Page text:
You can hear people complaining of pains in the jaw more and more frequently. Usually, it is not the jaw itself that hurts, but the joint connecting our jaws. This is of little consequence when your jaw hurts, of course, and the question still remains; what can be done? Should we stop talking altogether? What about eating? How about smiling?
Before commiting yourself to a life of science and frowns, let’s try and find out what hurts, why it hurts, and hwat we can do to remedy the situation.
The jaw joint, or temporomandibular joint as it is known in scientific circles is the part of our body that connects your mandible to your skull via the bones right by your ear. This is very complex and mulrifacated little thing, and we use it nearly every minute of every day; whenw e chew, swallow, talk, etc. You can feel where the joint is too; put your palm in fornt of your ears, then open and close your jaws. That funny moving thing is the TMJ, short hand for temporomandibular joint. You can also put your pinky in your ear, push it gently forward, then open and lcose your mouth.
In 1934, Dr J.B.Costen defined TMJ disorder as a condition in which the joint is under larger pressure than usual, which is caused by the improper position of the muscles, teeth or jaw. This is why proper alignemnt of teeth is so vital to the health of the jaw, as improper alignement will cause unhealthy chewing habits to form, which in turn will lead to taxation of the jaw, which will cause it to wear out and become painful. Costen also realized that correcting incorrect bites and decreasing pressure using orthodontics will cause pains in the head, ear and neck will also decrease, and he divulged this information to his fellow colleagues as well. This problem is persistent, and around 75 million Americans suffer from TMJ pains, and treatment is complicated further by the fact that a good chunk of these cases are undiagnosed.
1) Organic disease of the TMJ and
2) The joint has functional issues
The first category includes birth defects, and developmental problems. In these cases the mandible and maxilla are programmed to align improperly. Trauma can occur as well, and this can dislocate the jaw. It is of vital importance to pop it back in its place as soon as possible, otherwise surgery will be needed to rectify the situation. If the problem is more serious, and a fracture occurs, the area will need to be wired shut. The cause of pain can also be an infected tooth (which should be removed, if necessary) bad orthodontics, low quality dental care or a missing tooth (which should be replaced, if posisble). These situations are rarer, but they can all cause improper chewing habits, which can cause the pain, to alleviate it you must restore normal chewing habits.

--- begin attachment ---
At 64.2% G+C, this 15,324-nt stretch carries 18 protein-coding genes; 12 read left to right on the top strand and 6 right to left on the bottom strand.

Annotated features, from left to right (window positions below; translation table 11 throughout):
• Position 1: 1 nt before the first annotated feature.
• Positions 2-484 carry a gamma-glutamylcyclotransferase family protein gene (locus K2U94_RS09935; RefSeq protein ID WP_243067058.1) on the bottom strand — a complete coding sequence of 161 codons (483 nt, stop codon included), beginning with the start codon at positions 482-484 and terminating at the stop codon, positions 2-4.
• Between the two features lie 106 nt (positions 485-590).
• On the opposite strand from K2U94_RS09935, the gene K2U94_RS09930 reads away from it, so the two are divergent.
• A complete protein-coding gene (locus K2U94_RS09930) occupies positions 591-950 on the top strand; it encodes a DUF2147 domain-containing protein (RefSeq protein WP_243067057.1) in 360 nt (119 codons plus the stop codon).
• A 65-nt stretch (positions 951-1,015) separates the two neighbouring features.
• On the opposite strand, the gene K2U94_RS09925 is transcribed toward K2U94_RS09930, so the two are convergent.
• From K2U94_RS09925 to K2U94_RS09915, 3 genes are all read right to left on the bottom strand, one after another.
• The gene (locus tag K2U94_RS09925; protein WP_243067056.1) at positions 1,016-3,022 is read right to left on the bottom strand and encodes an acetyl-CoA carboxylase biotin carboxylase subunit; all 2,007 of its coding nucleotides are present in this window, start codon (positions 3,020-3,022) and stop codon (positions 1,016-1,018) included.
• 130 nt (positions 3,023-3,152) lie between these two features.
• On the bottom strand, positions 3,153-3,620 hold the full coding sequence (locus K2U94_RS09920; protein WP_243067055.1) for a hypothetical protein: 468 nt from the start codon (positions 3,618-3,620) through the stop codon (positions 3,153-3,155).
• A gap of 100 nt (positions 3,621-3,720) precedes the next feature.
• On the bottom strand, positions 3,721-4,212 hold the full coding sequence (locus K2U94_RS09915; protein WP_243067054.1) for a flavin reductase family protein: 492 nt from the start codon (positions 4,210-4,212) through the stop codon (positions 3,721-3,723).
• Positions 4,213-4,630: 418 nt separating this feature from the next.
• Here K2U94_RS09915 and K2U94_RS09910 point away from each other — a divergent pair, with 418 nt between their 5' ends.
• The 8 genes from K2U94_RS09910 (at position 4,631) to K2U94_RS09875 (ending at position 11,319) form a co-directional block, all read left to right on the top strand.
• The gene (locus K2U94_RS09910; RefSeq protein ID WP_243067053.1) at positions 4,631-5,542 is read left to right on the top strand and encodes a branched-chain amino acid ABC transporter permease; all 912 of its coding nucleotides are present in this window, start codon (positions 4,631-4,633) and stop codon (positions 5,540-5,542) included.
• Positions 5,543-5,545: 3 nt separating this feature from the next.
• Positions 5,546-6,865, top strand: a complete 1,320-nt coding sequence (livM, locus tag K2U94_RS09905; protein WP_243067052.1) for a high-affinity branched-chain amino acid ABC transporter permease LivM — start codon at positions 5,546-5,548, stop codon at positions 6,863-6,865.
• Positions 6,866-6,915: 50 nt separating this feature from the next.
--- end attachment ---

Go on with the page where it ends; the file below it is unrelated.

Research has not given us the exact mehcanism of jaw pain yet, if an organic disease can be ruled out. In these fcases the entire jaw joint becomes sore and sensitive to touch, we can fele pain when we move our jaws, and this is why sometimes we will just not open it at all, and that’s when lockjaw can develop. The jaw can make a clicking sound when moved, and the pain felt in the jaw can radiate to the ear and even to the temples, sometimes causing the whole sid eof the face to become swollen and painful.
Usually TMJ pain will only affect one joint at a time, and this can serve as a clue to what is wrong. The problem is especially common in 20-40 year olds, and is three tims likely to occur in women than in men. The causes can be psychological as well, and the clenching of teeth is the cause of the problem.
The solution to TMJ pain can be quite diverse, and is dependent on what is causing the pain. Here are a few options:
If the cause is stres srelated, it is worth looking into relaxation techniques and ways to loosen up. If you are not afraid of a little exercise, yoga can also help wiht your TMJ problems. Seek inner harmony and your jaw pain will decrease, too.
There are special orthodontic splints, with which you can set the height of the bite. These should be worn every day. The splints need to be made especially for the patient, and the height needs to be set regularly in accordance with the treatment. If we are in the habit of grinding our teeth at night, it is necessary to wear the splints in your sleep as well.
Many anti-inflammatory medications are available over the counter, but if you want to be cautious, ask the second opinion of a dentist. The dentist may also perscribe some more serious medication as well. The clenching of teeth can be remedied by taking antidepressants, muscle relaxants and things of that ilk.
Try and do exercises that promote proper stature. Be aware of how your spine is shaped and massage the aching muscles frequently.
There are laser based therapies that alleviate pain and relieve inflammation as well. Ask about these from your dentist.
If our jaw is in need of rehabilitation, eating soft, creamy foods is recommended, and foods that do not require a lot of chewing are also on the menu. Yoghurt, steamed vegetables, soft fruits, cream cheese, egg based foods and soups are all good ideas.
If our pain is caused by improper chewing do to an infecte dor otherwise painful tooth, you should go and see a dentist immediately.
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